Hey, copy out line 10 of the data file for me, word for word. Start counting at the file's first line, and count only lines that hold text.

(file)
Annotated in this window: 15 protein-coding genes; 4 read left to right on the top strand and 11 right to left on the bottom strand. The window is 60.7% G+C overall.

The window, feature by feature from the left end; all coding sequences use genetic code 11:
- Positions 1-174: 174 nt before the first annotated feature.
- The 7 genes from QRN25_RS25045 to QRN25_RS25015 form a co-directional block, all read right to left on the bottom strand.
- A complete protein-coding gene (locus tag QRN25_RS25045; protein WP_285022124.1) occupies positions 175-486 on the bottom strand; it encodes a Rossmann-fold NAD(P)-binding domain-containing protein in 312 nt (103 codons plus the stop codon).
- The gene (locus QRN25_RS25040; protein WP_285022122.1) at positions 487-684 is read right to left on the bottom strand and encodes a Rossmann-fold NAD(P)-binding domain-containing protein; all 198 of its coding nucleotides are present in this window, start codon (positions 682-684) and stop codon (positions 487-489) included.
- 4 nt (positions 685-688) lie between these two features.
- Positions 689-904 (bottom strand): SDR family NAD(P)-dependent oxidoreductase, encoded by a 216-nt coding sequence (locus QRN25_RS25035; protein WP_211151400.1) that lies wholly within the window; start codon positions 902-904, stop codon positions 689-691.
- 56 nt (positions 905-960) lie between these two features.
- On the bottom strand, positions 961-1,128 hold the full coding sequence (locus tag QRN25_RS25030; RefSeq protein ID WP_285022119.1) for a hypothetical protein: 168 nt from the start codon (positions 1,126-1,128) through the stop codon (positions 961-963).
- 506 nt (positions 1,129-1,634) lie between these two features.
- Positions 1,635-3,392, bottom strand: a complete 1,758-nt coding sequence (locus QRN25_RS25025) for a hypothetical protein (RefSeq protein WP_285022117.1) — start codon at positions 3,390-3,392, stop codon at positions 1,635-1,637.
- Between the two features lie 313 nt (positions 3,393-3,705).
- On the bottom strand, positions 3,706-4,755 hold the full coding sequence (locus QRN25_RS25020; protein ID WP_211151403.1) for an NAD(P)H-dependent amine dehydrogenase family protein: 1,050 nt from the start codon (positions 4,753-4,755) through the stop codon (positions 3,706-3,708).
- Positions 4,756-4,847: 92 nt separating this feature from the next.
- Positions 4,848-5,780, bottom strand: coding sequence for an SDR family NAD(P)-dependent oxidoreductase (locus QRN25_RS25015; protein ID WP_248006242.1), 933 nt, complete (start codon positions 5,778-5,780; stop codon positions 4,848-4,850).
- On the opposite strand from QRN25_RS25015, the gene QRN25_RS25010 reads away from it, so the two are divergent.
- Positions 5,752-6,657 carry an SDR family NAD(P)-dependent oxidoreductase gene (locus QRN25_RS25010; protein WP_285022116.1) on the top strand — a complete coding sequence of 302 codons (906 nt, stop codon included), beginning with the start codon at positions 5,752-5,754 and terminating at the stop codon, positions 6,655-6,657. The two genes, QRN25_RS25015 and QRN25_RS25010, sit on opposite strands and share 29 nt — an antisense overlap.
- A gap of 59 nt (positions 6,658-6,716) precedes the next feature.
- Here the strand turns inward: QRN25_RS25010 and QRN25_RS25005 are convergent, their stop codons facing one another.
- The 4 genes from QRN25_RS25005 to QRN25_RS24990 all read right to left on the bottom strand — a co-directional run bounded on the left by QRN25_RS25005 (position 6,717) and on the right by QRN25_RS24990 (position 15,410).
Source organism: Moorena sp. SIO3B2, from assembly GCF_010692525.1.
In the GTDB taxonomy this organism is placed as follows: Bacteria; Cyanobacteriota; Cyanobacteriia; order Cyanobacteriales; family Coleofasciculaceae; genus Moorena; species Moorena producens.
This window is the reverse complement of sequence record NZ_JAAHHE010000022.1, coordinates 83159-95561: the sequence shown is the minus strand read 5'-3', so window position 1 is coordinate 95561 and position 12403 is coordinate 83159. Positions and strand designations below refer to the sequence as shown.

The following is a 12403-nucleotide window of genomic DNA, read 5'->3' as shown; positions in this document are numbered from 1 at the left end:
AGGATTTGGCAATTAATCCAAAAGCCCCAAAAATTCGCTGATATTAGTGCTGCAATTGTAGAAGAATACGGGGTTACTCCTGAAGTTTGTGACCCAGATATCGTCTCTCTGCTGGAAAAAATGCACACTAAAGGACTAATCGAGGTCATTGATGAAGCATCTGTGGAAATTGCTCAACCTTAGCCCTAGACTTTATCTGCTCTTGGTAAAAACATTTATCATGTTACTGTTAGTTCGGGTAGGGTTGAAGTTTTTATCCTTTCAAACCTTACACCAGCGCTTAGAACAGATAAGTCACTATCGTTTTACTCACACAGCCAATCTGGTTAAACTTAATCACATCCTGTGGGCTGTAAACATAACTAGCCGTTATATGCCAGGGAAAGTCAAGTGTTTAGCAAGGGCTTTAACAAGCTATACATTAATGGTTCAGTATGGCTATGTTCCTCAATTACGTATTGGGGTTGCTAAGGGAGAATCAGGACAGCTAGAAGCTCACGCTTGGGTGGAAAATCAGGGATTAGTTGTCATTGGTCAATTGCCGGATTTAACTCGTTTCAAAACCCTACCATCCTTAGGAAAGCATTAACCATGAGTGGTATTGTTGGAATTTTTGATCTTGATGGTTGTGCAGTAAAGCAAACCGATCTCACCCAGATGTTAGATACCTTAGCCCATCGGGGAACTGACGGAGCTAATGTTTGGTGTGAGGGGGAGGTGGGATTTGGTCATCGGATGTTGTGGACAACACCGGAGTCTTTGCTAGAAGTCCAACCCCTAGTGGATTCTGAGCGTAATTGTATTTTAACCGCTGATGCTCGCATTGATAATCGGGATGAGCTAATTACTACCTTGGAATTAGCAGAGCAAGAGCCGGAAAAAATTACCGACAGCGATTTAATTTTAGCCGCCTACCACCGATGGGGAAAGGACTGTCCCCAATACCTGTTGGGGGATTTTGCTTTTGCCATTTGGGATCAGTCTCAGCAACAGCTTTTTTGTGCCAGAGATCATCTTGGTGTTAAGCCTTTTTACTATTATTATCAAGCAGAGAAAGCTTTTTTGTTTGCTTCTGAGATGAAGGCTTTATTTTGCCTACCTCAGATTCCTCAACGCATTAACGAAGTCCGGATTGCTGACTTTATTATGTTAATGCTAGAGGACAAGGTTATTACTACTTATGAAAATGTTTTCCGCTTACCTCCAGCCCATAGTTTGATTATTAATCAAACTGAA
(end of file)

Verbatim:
- On the bottom strand, positions 961-1,128 hold the full coding sequence (locus tag QRN25_RS25030; RefSeq protein ID WP_285022119.1) for a hypothetical protein: 168 nt from the start codon (positions 1,126-1,128) through the stop codon (positions 961-963).